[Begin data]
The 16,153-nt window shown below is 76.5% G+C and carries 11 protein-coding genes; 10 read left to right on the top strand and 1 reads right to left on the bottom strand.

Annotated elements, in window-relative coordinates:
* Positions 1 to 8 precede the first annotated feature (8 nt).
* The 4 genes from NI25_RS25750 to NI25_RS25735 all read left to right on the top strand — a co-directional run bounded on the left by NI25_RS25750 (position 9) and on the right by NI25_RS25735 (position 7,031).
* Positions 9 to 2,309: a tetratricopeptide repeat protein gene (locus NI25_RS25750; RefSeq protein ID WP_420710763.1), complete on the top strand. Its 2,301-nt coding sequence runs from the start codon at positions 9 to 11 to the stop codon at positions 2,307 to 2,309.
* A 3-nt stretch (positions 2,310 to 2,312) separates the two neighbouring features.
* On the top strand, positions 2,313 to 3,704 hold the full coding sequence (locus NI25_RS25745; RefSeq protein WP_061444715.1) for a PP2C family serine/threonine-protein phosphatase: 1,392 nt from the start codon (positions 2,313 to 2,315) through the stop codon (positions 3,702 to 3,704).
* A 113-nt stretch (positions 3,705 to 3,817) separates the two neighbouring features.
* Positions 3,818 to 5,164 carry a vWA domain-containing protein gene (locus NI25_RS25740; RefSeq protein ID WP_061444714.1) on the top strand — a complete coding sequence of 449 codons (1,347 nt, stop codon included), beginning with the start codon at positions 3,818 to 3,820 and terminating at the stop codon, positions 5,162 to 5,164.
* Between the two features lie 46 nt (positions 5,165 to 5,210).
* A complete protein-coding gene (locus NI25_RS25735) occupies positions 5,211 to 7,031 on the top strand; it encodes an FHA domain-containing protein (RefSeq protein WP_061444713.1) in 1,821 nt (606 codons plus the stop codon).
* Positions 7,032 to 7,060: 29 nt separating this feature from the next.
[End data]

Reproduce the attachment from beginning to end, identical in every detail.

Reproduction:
The 16,153-nt window shown below is 76.5% G+C and carries 11 protein-coding genes; 10 read left to right on the top strand and 1 reads right to left on the bottom strand.

Annotated elements, in window-relative coordinates:
* Positions 1 to 8 precede the first annotated feature (8 nt).
* The 4 genes from NI25_RS25750 to NI25_RS25735 all read left to right on the top strand — a co-directional run bounded on the left by NI25_RS25750 (position 9) and on the right by NI25_RS25735 (position 7,031).
* Positions 9 to 2,309: a tetratricopeptide repeat protein gene (locus NI25_RS25750; RefSeq protein ID WP_420710763.1), complete on the top strand. Its 2,301-nt coding sequence runs from the start codon at positions 9 to 11 to the stop codon at positions 2,307 to 2,309.
* A 3-nt stretch (positions 2,310 to 2,312) separates the two neighbouring features.
* On the top strand, positions 2,313 to 3,704 hold the full coding sequence (locus NI25_RS25745; RefSeq protein WP_061444715.1) for a PP2C family serine/threonine-protein phosphatase: 1,392 nt from the start codon (positions 2,313 to 2,315) through the stop codon (positions 3,702 to 3,704).
* A 113-nt stretch (positions 3,705 to 3,817) separates the two neighbouring features.
* Positions 3,818 to 5,164 carry a vWA domain-containing protein gene (locus NI25_RS25740; RefSeq protein ID WP_061444714.1) on the top strand — a complete coding sequence of 449 codons (1,347 nt, stop codon included), beginning with the start codon at positions 3,818 to 3,820 and terminating at the stop codon, positions 5,162 to 5,164.
* Between the two features lie 46 nt (positions 5,165 to 5,210).
* A complete protein-coding gene (locus NI25_RS25735) occupies positions 5,211 to 7,031 on the top strand; it encodes an FHA domain-containing protein (RefSeq protein WP_061444713.1) in 1,821 nt (606 codons plus the stop codon).
* Positions 7,032 to 7,060: 29 nt separating this feature from the next.